“The more effective way to lower costs of production is to lower the costs of labour - by further mechanization, by changing law or custom causing lower real wages, or by geographical displacement of production to zones of lower labour costs. [...] However, these tactics contradict the other mode of increasing profits [...] which is that of increasing effective demand.
[...]
How can these two needs be reconciled? Historically, there has been only one way - by geographical disjuncture. Whenever, in more favoured regions of the world-system, political steps are taken to raise in some way effective demand (increases in wage levels, and in the social wage or state-controlled redistribution), steps have been taken in other parts of the world-system to increase the number of producers at low wage levels” (Wallerstein 1983. Historical capitalism, p.146.).
           
In world-system theory, there always exists unequal exchange between the wealthy countries in the core and the poor countries in the periphery of the world-system . Moreover, under the 500 years old historical and current capitalist world-system, there will alway exist a core and periphery (and a semi-periphery in between), although specific countries over time can move from the periphery towards the semi-periphery and the core (e.g. China, Brasil) or from the core towards the (semi-)periphery (e.g. Greece, Tajikstan and the other five former Soviet Union Cental Asian “stans”). Although increasing absolute (material) affluence could be evenly distributed, the standard outcome is instead that it is exceedingly unequally distributed between the core, the semi-periphery and the periphery. There is thus a distinct zero-sum character that contradicts the more dominant discourse of “development” (with the idea that underdeveloped/developing countries can leapfrog technological developments and “catch up” with developed (core) countries).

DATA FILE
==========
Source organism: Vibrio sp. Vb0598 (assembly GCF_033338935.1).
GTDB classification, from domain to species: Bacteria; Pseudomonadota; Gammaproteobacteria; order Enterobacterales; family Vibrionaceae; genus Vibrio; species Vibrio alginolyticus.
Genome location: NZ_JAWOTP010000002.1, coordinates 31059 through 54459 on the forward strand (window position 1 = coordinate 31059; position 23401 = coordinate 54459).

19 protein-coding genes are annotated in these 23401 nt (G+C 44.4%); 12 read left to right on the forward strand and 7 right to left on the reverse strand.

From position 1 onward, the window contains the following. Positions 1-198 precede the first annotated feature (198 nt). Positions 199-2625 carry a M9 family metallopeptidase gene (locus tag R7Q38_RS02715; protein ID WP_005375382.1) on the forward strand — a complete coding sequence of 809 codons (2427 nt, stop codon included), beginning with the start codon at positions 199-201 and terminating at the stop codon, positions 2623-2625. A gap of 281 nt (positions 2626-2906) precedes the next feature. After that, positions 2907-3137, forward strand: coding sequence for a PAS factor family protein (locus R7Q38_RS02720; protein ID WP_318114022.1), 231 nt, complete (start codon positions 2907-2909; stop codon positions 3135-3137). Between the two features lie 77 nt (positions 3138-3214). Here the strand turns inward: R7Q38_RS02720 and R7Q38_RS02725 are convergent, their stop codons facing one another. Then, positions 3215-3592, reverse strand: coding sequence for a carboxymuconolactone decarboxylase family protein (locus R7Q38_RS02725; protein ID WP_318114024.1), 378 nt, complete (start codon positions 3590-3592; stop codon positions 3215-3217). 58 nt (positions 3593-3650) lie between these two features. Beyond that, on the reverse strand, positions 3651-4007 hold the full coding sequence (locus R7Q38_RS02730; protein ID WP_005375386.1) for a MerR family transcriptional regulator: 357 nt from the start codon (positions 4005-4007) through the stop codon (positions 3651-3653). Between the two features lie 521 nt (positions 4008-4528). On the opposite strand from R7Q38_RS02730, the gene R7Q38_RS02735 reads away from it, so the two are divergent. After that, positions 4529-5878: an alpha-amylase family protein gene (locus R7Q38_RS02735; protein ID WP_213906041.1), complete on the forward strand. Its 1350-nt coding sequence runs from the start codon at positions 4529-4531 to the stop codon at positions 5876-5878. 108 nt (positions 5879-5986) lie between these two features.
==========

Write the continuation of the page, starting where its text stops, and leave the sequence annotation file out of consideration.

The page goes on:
The capitalist world-system is continuously finetuning the very most efficient global production machine possible, including moving production to countries with the cheapest resources (both material resources and labour). But, as per the quote above, there also needs to exist a market for consuming the goods produced as well as for supervising the global production process. The task of supervision as well as consumption is primarily the task of “cadres” or managers, or more generally of the global middle class:

“The cadres of the world-system [...] an in-between group of people who have leadership or supervisory roles in various institutions. [...] This in-between group may be larger or smaller according to the county’s location in the world-system and the local political situation. The stronger the country's economic position, the larger the group” (Wallerstein 2004, p.40).

The capitalist system thus both "needs" a relatively affluent middle class that can buy all the goods being produced and that can control the teeming masses not privy to their “fair share” of the material wealth being produced. According to Wallerstein, the global middle class can only “bear” ten to fifteen percent of the total global population. This model would thus imply that just as there can only be one "king of the hill", only, say, 15% of the global population can belong to the “global middle class” and if production and economic opportunities shifts towards Asia, they will also shift away from the absolute dominance of the older centers of wealth creation and affluence (Europe and the US).